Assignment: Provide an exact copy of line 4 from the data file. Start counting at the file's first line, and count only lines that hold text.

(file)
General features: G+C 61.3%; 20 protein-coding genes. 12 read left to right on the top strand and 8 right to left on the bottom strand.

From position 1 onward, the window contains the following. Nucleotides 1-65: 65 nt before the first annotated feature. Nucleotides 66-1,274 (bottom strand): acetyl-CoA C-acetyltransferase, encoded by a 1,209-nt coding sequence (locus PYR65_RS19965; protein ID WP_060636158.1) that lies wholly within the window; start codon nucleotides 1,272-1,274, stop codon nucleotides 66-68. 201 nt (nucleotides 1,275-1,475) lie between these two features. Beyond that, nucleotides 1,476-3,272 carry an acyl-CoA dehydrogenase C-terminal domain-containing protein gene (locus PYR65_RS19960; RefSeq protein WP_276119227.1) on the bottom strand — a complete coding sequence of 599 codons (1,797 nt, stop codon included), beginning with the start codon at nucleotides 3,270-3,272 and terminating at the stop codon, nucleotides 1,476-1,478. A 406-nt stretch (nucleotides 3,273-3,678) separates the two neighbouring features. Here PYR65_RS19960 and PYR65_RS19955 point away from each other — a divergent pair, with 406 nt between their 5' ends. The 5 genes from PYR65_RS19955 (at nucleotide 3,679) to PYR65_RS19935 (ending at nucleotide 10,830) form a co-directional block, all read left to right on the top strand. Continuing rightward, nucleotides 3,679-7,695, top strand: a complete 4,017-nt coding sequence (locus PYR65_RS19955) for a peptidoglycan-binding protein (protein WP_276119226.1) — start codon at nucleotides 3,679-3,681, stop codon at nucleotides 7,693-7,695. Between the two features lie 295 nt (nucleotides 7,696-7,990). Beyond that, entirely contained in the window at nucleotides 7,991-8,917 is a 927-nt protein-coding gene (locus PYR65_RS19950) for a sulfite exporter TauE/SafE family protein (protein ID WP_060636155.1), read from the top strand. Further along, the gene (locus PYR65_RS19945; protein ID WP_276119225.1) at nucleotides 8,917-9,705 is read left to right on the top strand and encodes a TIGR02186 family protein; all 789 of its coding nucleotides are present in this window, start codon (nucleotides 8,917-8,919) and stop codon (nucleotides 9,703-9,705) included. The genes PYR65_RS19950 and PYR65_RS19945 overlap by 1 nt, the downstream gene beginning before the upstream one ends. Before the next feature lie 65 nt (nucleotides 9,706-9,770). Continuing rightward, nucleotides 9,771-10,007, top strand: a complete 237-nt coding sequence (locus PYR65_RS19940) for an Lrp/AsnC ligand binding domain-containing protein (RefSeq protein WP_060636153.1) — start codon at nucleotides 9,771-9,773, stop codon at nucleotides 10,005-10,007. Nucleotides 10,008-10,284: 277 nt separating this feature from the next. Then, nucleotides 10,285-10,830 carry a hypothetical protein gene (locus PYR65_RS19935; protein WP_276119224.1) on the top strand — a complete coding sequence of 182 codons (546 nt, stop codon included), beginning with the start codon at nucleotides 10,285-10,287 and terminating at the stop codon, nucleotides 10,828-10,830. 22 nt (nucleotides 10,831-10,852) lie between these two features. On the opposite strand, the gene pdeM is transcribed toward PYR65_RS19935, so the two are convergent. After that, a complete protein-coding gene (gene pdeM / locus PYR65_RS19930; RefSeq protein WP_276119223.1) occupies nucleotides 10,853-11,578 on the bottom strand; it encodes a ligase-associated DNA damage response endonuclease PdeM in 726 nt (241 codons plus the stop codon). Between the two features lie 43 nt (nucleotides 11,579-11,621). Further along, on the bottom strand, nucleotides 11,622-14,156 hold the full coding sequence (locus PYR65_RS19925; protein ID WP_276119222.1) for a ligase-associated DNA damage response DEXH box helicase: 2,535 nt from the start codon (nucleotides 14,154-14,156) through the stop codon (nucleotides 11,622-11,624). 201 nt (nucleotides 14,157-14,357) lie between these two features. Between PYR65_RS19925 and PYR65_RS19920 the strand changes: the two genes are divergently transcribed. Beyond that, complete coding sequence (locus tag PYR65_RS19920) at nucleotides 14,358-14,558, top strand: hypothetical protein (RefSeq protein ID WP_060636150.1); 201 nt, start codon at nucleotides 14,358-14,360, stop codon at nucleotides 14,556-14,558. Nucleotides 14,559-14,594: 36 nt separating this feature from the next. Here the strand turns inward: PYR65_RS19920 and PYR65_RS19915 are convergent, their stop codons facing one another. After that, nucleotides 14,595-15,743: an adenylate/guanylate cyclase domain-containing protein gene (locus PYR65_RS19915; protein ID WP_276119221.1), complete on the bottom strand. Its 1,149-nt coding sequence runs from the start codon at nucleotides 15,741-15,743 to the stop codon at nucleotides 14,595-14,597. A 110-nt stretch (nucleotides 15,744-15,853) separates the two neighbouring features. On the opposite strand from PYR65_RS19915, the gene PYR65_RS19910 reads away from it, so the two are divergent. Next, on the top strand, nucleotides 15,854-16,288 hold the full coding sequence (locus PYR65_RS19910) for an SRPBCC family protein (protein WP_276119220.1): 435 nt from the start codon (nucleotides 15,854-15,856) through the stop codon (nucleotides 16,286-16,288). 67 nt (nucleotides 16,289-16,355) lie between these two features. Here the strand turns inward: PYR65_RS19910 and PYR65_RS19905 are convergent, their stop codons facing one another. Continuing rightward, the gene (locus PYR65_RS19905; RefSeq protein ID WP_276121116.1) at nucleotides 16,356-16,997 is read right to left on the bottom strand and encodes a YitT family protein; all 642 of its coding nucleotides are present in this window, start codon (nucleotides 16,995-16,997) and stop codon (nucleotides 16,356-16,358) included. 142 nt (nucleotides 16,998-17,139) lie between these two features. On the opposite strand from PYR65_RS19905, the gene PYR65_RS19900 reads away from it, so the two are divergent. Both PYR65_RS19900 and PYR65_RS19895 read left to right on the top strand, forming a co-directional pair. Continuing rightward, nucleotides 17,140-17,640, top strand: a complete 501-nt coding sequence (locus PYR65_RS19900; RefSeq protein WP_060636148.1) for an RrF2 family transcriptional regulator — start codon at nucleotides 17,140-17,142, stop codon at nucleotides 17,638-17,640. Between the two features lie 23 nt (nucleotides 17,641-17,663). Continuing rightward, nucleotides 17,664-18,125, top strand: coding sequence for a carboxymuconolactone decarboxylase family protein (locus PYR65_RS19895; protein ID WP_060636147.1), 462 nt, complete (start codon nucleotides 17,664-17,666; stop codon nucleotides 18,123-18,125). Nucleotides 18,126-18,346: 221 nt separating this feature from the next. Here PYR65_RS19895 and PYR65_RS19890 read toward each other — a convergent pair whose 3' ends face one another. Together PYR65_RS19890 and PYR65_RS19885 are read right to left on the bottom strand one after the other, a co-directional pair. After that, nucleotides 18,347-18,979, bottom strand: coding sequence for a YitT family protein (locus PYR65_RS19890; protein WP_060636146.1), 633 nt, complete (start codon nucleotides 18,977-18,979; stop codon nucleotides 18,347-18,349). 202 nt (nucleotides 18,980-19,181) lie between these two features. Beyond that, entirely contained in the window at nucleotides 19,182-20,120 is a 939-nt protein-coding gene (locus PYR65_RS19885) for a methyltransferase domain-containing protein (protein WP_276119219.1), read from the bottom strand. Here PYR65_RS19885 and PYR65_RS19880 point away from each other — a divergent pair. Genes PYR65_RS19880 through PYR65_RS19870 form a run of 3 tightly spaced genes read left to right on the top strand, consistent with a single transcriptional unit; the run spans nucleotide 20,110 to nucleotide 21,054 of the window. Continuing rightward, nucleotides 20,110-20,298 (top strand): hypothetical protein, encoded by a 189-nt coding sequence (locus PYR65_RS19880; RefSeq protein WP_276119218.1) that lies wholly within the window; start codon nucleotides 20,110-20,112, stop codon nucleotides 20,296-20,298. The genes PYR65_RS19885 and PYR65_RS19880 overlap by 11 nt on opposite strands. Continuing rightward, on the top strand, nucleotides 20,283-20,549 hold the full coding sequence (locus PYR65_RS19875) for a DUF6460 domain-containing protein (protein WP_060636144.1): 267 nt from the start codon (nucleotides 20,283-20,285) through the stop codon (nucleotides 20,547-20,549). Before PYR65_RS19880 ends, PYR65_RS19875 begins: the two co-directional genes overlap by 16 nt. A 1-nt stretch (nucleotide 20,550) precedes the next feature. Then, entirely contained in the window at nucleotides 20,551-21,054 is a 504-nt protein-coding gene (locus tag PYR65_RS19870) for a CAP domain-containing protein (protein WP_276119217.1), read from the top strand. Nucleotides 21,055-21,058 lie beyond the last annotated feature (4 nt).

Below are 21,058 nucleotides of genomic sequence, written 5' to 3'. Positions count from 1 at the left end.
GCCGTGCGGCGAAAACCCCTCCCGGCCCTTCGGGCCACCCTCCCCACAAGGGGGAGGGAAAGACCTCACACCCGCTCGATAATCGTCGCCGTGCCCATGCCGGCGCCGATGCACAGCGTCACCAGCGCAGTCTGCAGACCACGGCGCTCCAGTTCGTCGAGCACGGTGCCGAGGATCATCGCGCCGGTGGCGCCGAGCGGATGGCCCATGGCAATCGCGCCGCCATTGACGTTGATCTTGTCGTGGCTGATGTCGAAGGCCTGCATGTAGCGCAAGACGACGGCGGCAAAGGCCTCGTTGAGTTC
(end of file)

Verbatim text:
GCCGTGCGGCGAAAACCCCTCCCGGCCCTTCGGGCCACCCTCCCCACAAGGGGGAGGGAAAGACCTCACACCCGCTCGATAATCGTCGCCGTGCCCATGCCGGCGCCGATGCACAGCGTCACCAGCGCAGTCTGCAGACCACGGCGCTCCAGTTCGTCGAGCACGGTGCCGAGGATCATCGCGCCGGTGGCGCCGAGCGGATGGCCCATGGCAATCGCGCCGCCATTGACGTTGATCTTGTCGTGGCTGATGTCGAAGGCCTGCATGTAGCGCAAGACGACGGCGGCAAAGGCCTCGTTGAGTTC